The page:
10 Sep 2019 17:50pm
WINDHOEK, 10 SEP (NAMPA) The New Era Publication Corporation (NEPC) has opened a case of theft and fraud against the corporation's former boss, Audrin Mathe for transferring a company vehicle to his name without its blessing and knowledge, information at Nampa's disposal reveals.
This comes after the corporation learned last week that Mathe transferred and registered the company vehicle - a grey Range Rover Sport - which was purchased for the use of NEPC chief executive officer, to his name, despite leaving the position in January 2019.
The NEPC has also drawn the Anti-Corruption Commission (ACC) into the matter as it seeks recourse in the longstanding matter.
The car was transferred and registered to Mathe's name on 04 April 2019, three months after his departure from the corporation.
When his contract ended, Mathe refused to hand over the car's keys to NEPC, citing that it was part of his employment package Nampa understands.
The filing of charges was confirmed by NEPC board chairperson, Esau Mbako, in an interview with Nampa on Tuesday.
The decision take the matter up with the police was taken at a board meeting on Monday evening as the board of directors lacks clarity on how Mathe was able make the transfer without their consent.
I can confirm that cases have been opened. I refer you both to the Namibian Police Force (NamPol) and the ACC. I have no further comment on the matter due to its associated sensitivity, Mbako said.
Nampa has further discovered that Mathe used inconclusive board documents (resolutions and minutes) to execute the transfer.
NamPol spokesperson, Chief Inspector Kauna Shikwambi, also confirmed that a case had been opened against the former CEO.
[The case] is legit and that's all we can confirm now. It is a case of theft and fraud [and it was] opened at the Windhoek Police Station, Shikwambi said, adding that the case number is CR221/09/2019.
Mathe and his legal representatives position has been that the vehicle de facto became his at the time his contract lapsed in January 2019, according to sources briefed on the matter.
The NEPC board of directors is however of the view that the vehicle is a property of NEPC.
When contacted for comment on Tuesday, Mathe directed all queries to his lawyer, Norman Tjombe, who could not be reached on his cellphone.
The NEPC board, then led by former Namibia Chamber of Commerce and Industry (NCCI) chief executive officer (CEO) Tarah Shaanika, bought the luxury vehicle for around N$1.1 million to be used by the incumbent CEO.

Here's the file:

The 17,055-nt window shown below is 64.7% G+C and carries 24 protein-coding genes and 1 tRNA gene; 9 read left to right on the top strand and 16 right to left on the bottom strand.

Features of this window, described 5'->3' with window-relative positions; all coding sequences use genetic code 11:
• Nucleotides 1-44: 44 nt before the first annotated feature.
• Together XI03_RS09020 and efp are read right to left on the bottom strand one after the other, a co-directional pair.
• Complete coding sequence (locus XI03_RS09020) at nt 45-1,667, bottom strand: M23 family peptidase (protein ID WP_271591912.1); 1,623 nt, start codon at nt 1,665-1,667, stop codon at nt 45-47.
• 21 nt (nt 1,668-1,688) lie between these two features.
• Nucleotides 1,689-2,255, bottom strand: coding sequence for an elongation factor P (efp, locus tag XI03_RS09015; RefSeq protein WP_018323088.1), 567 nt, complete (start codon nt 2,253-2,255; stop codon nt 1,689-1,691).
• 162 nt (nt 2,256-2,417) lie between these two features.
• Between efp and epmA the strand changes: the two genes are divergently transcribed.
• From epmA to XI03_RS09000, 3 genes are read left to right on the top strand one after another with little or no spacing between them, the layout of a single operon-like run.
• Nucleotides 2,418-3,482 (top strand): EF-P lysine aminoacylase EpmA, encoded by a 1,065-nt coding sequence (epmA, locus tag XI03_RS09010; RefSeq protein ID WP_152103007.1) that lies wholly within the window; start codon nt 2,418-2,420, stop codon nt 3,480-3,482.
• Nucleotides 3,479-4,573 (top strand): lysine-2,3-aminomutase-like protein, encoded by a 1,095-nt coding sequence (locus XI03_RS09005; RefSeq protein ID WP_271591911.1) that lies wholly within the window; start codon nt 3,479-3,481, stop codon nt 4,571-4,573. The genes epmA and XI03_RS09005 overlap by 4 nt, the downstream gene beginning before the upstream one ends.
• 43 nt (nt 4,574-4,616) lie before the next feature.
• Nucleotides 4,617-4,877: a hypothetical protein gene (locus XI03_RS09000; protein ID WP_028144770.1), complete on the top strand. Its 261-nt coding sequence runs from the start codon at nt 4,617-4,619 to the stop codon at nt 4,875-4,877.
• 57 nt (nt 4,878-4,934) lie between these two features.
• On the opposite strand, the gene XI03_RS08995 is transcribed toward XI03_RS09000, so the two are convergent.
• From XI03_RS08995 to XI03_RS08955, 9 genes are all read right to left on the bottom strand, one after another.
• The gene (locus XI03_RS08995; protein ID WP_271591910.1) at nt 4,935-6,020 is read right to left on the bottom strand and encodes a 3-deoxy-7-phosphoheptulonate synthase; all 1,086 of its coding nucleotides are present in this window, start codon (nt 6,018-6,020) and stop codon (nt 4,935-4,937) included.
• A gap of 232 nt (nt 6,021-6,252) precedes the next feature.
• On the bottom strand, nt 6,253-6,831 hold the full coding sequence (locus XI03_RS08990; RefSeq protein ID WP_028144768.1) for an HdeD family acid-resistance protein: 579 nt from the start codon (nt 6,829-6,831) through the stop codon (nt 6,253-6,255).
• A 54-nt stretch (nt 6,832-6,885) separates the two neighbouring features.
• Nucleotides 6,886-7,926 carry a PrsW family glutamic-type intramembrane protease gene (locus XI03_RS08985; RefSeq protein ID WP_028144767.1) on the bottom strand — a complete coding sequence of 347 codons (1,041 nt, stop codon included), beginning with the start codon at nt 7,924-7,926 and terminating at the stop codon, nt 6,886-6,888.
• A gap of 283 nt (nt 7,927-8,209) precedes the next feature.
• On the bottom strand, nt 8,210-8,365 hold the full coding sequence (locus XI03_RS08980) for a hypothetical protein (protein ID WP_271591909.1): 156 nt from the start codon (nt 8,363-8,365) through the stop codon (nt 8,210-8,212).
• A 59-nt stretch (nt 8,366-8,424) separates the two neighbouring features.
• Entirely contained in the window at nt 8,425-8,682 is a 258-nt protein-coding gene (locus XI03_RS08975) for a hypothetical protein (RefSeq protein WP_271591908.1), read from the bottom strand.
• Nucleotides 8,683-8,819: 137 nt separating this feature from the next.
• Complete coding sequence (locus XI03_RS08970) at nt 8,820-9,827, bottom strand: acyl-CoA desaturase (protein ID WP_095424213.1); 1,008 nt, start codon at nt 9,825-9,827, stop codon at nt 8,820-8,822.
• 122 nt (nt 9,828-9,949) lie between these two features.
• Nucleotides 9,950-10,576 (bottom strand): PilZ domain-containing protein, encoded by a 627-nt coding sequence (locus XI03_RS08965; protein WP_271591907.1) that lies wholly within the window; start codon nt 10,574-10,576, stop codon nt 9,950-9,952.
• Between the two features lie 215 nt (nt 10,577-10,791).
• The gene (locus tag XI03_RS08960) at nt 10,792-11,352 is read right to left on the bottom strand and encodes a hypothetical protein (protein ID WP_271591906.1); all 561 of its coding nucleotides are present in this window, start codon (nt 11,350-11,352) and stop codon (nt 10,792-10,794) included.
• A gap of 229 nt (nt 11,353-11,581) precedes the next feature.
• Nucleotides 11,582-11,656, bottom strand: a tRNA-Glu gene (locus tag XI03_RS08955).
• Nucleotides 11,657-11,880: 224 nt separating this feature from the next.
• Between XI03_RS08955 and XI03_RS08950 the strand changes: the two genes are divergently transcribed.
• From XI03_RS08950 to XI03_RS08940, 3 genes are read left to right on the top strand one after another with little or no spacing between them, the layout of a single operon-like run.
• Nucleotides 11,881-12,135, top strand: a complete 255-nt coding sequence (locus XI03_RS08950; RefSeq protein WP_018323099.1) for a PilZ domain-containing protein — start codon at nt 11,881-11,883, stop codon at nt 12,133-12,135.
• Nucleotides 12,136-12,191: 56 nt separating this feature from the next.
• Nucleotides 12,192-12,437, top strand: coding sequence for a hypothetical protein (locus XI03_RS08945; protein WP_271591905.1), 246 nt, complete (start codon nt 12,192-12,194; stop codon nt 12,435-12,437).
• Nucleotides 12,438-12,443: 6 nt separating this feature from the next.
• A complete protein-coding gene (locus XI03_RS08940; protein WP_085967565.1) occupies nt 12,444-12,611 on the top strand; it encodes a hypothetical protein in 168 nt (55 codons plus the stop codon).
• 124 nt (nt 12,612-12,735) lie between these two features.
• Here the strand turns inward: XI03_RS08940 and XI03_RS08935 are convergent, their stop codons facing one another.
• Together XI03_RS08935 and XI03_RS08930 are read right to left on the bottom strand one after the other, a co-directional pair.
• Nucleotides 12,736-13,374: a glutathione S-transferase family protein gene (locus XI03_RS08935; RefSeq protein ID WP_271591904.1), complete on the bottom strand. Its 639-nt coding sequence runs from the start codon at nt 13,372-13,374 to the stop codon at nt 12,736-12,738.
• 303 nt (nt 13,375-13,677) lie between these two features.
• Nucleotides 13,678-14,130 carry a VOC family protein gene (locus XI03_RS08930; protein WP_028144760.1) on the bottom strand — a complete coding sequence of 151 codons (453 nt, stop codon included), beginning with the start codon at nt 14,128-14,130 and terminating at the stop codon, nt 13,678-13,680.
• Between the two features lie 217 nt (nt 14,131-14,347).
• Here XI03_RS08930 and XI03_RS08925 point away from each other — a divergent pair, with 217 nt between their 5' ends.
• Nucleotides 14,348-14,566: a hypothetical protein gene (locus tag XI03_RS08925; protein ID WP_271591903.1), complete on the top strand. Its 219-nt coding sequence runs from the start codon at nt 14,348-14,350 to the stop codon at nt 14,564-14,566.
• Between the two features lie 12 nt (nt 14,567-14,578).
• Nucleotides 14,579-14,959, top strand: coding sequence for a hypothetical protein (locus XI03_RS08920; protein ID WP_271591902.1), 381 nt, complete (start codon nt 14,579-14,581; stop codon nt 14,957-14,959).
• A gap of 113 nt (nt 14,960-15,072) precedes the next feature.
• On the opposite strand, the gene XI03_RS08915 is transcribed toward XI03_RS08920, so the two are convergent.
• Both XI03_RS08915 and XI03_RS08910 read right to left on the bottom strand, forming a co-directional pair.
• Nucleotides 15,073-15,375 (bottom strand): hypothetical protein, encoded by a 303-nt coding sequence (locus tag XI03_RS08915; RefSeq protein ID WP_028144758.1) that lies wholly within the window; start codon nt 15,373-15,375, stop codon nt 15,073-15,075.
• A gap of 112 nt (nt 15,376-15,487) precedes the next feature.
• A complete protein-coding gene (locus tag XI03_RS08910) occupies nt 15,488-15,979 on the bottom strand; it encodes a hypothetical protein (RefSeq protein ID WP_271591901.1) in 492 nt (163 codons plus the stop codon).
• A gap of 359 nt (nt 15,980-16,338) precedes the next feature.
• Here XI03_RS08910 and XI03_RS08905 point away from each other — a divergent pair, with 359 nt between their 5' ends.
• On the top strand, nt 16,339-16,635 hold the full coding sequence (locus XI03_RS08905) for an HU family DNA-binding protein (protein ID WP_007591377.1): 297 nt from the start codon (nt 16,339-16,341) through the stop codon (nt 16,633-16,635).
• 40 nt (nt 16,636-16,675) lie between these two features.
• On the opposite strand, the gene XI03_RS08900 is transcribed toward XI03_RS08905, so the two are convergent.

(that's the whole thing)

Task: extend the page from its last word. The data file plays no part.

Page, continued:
The conditions attached to this benefit were that if Mathe's employment contract came to an end, he would be given preference to buy the vehicle from NEPC at its commercial value, which currently stands at around N.dollars 600 000, or leave it for future CEOs.
NEPC paid a monthly instalment of N$51 263.97 for the car, according to its audit report for the 2016/17 financial year.
NEPC continues to pay for the vehicle's insurance to this day.
Initially, NEPC wanted to have the car parked until the matter is resolved, according to sources.
This was however challenged by Mathe through his then legal representative, Sisa Namandje, documents seen by Nampa show.
To avoid unnecessary tension between the corporation and Mathe, he was allowed to keep the car, with a view that the matter would be resolved amicably, Nampa further understands.
As it stands, the transfer of the vehicle was never sanctioned or signed off by the Finance Minister, Calle Schlettwein, as required by Treasury Rules.
Information and Technology Minister, Stanley Simataa is also in the dark about the matter.
Nampa further understand that while at NEPC, Mathe was also entitled to vehicle allowance of around N.dollars 7000, in addition to a vehicle maintenance allowance of around N.dollars 3000.
If the N.dollars 51 263.97 monthly instalment is to be taken into account, it means that NEPC on average was paying N.dollars 61 263.97 on Mathe's ambulatory needs per month.
According to recent reports, the corporation will embark on a holistic turnaround strategy in order to cut unnecessary expenditure and realign employee salary structures to meet public enterprises requirements in order to make it a self-sustaining entity.